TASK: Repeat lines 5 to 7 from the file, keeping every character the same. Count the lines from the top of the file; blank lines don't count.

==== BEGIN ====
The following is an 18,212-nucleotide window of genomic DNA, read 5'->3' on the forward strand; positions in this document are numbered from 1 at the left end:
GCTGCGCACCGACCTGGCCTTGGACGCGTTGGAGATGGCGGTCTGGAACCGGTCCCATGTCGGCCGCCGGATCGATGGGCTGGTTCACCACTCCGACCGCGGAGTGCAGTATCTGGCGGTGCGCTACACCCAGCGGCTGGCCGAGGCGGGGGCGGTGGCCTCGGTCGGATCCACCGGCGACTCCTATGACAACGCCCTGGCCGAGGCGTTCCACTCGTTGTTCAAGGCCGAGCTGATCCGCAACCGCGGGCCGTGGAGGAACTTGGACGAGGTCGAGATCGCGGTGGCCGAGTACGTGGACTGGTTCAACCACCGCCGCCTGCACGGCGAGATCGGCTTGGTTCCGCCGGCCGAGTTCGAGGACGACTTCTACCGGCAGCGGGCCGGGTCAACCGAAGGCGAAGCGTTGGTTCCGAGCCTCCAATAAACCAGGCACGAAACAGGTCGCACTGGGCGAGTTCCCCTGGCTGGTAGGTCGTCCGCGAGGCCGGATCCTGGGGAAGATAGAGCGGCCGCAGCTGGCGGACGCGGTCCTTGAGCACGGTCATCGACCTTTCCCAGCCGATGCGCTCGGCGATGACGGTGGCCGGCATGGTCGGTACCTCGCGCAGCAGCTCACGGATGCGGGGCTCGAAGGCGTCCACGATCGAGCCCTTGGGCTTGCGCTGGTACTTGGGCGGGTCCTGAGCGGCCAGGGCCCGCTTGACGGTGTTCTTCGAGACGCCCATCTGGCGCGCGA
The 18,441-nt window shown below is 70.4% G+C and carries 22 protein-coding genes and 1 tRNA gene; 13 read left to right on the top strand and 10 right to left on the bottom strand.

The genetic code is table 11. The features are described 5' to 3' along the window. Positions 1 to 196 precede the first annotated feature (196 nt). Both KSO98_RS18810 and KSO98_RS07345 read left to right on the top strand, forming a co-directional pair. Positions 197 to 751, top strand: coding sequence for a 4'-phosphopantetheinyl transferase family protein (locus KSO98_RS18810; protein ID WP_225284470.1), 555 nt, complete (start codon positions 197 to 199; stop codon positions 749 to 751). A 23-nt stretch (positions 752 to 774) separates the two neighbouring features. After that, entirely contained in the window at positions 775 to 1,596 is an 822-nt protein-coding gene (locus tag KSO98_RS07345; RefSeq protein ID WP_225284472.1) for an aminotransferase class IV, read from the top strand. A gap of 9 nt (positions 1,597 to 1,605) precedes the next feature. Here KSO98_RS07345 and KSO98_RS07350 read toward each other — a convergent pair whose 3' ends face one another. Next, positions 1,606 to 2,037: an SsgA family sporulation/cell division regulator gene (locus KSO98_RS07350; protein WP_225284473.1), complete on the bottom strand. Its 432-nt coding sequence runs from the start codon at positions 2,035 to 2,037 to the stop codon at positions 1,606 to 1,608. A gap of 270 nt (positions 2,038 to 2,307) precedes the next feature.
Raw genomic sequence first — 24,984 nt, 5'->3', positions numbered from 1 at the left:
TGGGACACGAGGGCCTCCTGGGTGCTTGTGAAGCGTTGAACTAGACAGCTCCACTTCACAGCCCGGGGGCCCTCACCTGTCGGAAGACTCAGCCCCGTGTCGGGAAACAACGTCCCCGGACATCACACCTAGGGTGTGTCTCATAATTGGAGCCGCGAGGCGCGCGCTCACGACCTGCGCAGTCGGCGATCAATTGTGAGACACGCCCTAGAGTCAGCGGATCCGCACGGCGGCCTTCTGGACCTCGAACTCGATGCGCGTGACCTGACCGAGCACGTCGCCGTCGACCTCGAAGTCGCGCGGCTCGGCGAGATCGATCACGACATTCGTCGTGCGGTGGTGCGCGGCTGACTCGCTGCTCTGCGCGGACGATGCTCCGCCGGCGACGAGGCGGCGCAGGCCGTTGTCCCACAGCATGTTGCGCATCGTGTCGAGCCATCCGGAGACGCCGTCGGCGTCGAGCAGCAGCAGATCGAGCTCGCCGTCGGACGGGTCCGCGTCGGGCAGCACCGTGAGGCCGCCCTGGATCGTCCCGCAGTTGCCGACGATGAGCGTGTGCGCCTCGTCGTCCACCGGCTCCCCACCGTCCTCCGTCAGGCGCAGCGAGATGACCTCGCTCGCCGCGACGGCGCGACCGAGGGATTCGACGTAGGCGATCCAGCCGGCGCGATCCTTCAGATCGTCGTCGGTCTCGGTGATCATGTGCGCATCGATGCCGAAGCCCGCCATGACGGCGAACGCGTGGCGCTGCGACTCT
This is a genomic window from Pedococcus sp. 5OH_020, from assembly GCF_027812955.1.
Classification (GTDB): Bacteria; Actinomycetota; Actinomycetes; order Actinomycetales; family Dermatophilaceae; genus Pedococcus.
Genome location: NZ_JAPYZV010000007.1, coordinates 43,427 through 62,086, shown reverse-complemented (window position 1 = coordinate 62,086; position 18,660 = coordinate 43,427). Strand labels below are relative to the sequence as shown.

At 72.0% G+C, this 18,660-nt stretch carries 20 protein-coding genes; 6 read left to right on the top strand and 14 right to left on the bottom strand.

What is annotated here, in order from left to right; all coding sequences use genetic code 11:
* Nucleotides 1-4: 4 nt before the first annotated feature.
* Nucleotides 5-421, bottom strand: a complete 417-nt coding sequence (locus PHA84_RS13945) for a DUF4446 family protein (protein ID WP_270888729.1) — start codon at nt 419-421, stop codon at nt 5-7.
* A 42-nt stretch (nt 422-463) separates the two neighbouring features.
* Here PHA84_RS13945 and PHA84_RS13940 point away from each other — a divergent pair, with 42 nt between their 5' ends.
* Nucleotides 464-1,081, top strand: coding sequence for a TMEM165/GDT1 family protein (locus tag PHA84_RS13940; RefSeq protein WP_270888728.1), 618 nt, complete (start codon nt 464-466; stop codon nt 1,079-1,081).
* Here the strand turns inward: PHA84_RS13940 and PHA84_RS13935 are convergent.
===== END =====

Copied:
Raw genomic sequence first — 24,984 nt, 5'->3', positions numbered from 1 at the left:
TGGGACACGAGGGCCTCCTGGGTGCTTGTGAAGCGTTGAACTAGACAGCTCCACTTCACAGCCCGGGGGCCCTCACCTGTCGGAAGACTCAGCCCCGTGTCGGGAAACAACGTCCCCGGACATCACACCTAGGGTGTGTCTCATAATTGGAGCCGCGAGGCGCGCGCTCACGACCTGCGCAGTCGGCGATCAATTGTGAGACACGCCCTAGAGTCAGCGGATCCGCACGGCGGCCTTCTGGACCTCGAACTCGATGCGCGTGACCTGACCGAGCACGTCGCCGTCGACCTCGAAGTCGCGCGGCTCGGCGAGATCGATCACGACATTCGTCGTGCGGTGGTGCGCGGCTGACTCGCTGCTCTGCGCGGACGATGCTCCGCCGGCGACGAGGCGGCGCAGGCCGTTGTCCCACAGCATGTTGCGCATCGTGTCGAGCCATCCGGAGACGCCGTCGGCGTCGAGCAGCAGCAGATCGAGCTCGCCGTCGGACGGGTCCGCGTCGGGCAGCACCGTGAGGCCGCCCTGGATCGTCCCGCAGTTGCCGACGATGAGCGTGTGCGCCTCGTCGTCCACCGGCTCCCCACCGTCCTCCGTCAGGCGCAGCGAGATGACCTCGCTCGCCGCGACGGCGCGACCGAGGGATTCGACGTAGGCGATCCAGCCGGCGCGATCCTTCAGATCGTCGTCGGTCTCGGTGATCATGTGCGCATCGATGCCGAAGCCCGCCATGACGGCGAACGCGTGGCGCTGCGACTCT
This is a genomic window from Pedococcus sp. 5OH_020, from assembly GCF_027812955.1.